(Erin’s note: A great start is Jodi’s very informative post Crash Course Burma: What To Know Before You Go)
9) What are some of your favourite off the beaten track destinations?
It’s not a popular opinion, but I really think any place can be off the beaten track if you look hard enough. Even in tourist-filled Bangkok there are plenty of nooks and crannies and local markets that are worth exploring, which feel like new cities altogether in their foreignness. The best way to find those pockets is to head to the food markets and take it from there; spending time talking to locals and seeing where they eat or what they do is a great way to find wonder in an otherwise conventional place.
That said, there are definitely some lesser-visited places that merit a mention. I loved my time living in El Nido, Palawan, and while it’s gotten more popular since it’s nowhere near the hordes that go to Boracay. El Nido’s beaches rivaled any other I’ve seen in Asia. More recently, a trip up to Northern Laos was extremely fulfilling (not just because of the food!) and buses can be taken all the way up to the Vietnamese border, much less crowded than anywhere else in the country.
Bolivia is also a favourite destination, with much less tourist infrastructure in place but a corresponding remoteness to many of the tiny towns and even the bigger cities. And the swath of land up near the Burmese border in Thailand is an excellent place to discover, especially if you’re comfortable on a motorbike. Mae Hong Son, Doi Mae Salong and Ban Rak Tai – all with great food, friendly locals and a very tiny set of expats who would love to give you some tips about where to eat and what to do.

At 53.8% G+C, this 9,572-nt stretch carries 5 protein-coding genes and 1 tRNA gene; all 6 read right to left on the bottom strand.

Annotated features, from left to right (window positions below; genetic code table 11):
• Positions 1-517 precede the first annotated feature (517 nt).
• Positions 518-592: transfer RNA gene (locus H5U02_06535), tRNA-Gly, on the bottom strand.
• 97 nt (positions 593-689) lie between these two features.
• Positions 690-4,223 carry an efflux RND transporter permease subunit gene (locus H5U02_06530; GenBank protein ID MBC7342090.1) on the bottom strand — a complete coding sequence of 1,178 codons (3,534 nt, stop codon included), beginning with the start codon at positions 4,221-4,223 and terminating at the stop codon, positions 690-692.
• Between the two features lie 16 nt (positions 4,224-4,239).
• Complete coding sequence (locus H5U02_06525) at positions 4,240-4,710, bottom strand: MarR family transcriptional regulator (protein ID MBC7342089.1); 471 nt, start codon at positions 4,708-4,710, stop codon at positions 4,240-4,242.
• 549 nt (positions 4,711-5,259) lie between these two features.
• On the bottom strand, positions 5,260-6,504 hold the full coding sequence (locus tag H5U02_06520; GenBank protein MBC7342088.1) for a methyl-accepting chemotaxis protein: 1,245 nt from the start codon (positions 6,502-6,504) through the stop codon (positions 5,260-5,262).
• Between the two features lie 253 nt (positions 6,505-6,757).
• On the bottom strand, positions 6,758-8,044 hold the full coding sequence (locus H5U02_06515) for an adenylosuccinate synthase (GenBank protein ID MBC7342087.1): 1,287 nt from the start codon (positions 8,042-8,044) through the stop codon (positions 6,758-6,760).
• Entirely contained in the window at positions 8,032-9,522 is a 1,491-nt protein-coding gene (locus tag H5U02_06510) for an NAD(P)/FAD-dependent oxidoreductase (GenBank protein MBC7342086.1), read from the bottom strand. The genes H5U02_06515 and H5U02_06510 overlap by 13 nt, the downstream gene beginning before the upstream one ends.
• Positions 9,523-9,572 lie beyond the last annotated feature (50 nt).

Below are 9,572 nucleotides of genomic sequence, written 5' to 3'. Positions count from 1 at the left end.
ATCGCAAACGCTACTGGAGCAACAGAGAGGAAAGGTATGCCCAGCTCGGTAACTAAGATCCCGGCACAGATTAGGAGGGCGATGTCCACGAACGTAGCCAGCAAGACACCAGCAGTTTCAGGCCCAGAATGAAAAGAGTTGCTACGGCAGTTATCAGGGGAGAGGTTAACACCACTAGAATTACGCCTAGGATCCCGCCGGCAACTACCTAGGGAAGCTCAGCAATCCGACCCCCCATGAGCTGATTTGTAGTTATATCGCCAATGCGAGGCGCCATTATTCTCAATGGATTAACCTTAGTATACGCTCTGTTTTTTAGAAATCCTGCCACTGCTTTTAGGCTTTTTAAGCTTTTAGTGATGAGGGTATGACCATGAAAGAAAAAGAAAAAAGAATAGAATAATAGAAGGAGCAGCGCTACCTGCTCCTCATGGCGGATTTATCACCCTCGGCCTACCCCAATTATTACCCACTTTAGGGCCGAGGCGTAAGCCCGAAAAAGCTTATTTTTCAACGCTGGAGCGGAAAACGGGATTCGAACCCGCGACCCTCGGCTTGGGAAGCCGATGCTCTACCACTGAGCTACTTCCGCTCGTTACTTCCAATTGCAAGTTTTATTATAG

10) Where are you heading to next? Do you think you’ll ever settle down in one place?
Everyone’s favourite question! I don’t have specific plans at the moment. After a great summer with friends and family, I’m in the process of figuring out where to next. I suspect Asia will come calling soon, though! As much as I love South America and have many countries to explore in Africa, the food draws me back to Thailand and Vietnam and Laos consistently. I just registered JodiEats.com and am in the process of building it, but I think food – writing, videos from street stalls, history of spices – will play a greater role going forward.
You can follow Jodi’s travels at Legal Nomads, on Facebook and on Twitter.
If you enjoyed this interview then read about other long term nomads Audrey & Dan, Benny, Earl, Kirsty, Nora, Anil, Cherie & Chris, Jess & Dani, Lainie & Miro, Anthony & Elise, Akila & Patrick, and Lara & Terry
Great interview! I’ll be sure to check out JodiEats asap ;-D
Great interview! Love Jodi! :)
I just have to say that Jodi is very beautiful!
Enjoy your time on the road Jods
I bloody loved this interview! Very interesting :) Good luck with the rest of your nomadic life, Jodi and have fun in Asia Erin and Simon.
Glad you enjoyed it Anthony, Jodi’s great isn’t she?